Mountain View High was placed on lockdown as police investigated the incident. Classes resumed as normal about 90 minutes later.
Administrators were encouraging students, however, to remain at the school. By 9:30 a.m., names were being read over the school's public address system of students who were allowed to check out because their parents had arrived to pick them up. Crisis counselors were also being sent to Mountain View High.
Because the scene was at a far end of the building and had been secured so quickly, the school district decided to keep the school open Tuesday, Bird said.
"We also know that school is a safe place for kids to be, and we also have resources for kids to use," she said.
However, a majority of parents opted to pull their kids out of class Tuesday, Bird said. School will resume as normal Wednesday.
Paxton Ransom, a student at the school, said he was in the locker room collecting his belongings when the stabbings occurred. In the midst of the normal hubbub, Ransom said he and many of his classmates didn't realize anything had happened.
As word spread, many thought it was a joke.
"We thought it was kind of funny because, boys, they just like pretending," he said. "Then we looked around the corner and there was someone on the ground that got stabbed."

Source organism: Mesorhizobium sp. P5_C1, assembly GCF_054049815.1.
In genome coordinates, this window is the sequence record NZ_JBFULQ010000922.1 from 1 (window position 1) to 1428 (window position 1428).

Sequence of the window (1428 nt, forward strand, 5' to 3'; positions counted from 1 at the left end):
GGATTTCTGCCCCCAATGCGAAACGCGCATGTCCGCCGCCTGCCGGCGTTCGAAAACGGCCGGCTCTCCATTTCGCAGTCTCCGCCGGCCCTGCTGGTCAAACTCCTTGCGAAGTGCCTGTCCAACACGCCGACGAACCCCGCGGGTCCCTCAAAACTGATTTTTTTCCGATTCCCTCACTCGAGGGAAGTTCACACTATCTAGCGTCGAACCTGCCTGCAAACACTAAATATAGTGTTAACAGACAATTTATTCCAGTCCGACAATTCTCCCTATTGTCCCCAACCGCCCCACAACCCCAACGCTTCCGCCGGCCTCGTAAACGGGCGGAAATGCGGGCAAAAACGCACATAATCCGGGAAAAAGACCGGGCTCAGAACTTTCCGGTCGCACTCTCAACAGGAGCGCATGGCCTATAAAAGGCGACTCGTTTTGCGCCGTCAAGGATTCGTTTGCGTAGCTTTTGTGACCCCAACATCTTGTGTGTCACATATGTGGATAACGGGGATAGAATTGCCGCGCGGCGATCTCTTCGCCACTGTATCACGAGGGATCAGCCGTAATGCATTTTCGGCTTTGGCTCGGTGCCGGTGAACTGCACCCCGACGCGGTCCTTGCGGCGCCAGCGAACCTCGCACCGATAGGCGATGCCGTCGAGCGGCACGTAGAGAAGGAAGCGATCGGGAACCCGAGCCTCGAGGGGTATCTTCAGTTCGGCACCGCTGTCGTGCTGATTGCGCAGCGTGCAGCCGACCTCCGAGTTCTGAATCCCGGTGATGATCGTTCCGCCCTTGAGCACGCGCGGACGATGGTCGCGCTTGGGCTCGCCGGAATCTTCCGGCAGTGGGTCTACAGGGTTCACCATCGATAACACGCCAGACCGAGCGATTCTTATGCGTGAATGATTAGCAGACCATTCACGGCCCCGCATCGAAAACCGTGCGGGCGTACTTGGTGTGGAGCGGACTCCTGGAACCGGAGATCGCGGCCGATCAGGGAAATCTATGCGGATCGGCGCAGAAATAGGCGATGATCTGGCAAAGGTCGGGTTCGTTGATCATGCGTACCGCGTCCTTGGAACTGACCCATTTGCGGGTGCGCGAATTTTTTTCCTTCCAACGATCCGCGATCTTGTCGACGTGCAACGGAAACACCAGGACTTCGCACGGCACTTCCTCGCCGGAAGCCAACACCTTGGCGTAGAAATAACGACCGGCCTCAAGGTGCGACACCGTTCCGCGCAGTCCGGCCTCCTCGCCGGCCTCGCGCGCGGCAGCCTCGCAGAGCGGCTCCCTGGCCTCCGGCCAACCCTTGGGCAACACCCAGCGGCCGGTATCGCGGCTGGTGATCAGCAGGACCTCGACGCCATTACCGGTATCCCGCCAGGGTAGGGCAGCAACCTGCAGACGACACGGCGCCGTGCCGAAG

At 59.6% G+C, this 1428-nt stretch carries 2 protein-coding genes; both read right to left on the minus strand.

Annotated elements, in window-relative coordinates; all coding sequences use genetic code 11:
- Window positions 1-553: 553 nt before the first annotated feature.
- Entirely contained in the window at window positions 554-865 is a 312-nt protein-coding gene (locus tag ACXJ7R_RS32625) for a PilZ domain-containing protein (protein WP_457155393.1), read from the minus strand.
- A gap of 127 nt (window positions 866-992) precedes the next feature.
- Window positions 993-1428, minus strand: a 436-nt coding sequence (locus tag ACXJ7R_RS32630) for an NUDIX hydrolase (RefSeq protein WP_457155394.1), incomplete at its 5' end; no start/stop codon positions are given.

Ransom said he initially didn't believe the blood he saw was real.
Ransom said he and his classmates were rushed into a weight room. He didn't know any of the boys who were involved and hadn't noticed any tension in the school prior to the attack.
Ransom sent a quick text to his mother, Alicia Ransom, who came to check on her son. The two met outside with a hug among a crowd of other nervous parents streaming in to pick up their children.
"With him being in the room, it could have been him," Alicia Ransom said.
Though her son said he was prepared to return to class, his mother was shaken.
"He said he wants to stay, but we'll see," she said. "I just had to see him and give him a hug."
A boy who claimed to be one of those stabbed, posted on his Facebook page just before 2 p.m.: "Thank you to everyone that supported me and for those who don't know I got stabbed in Mountain View High School in the neck and got sent to the hospital right away, but I'm doing good and everything, thanks to everyone."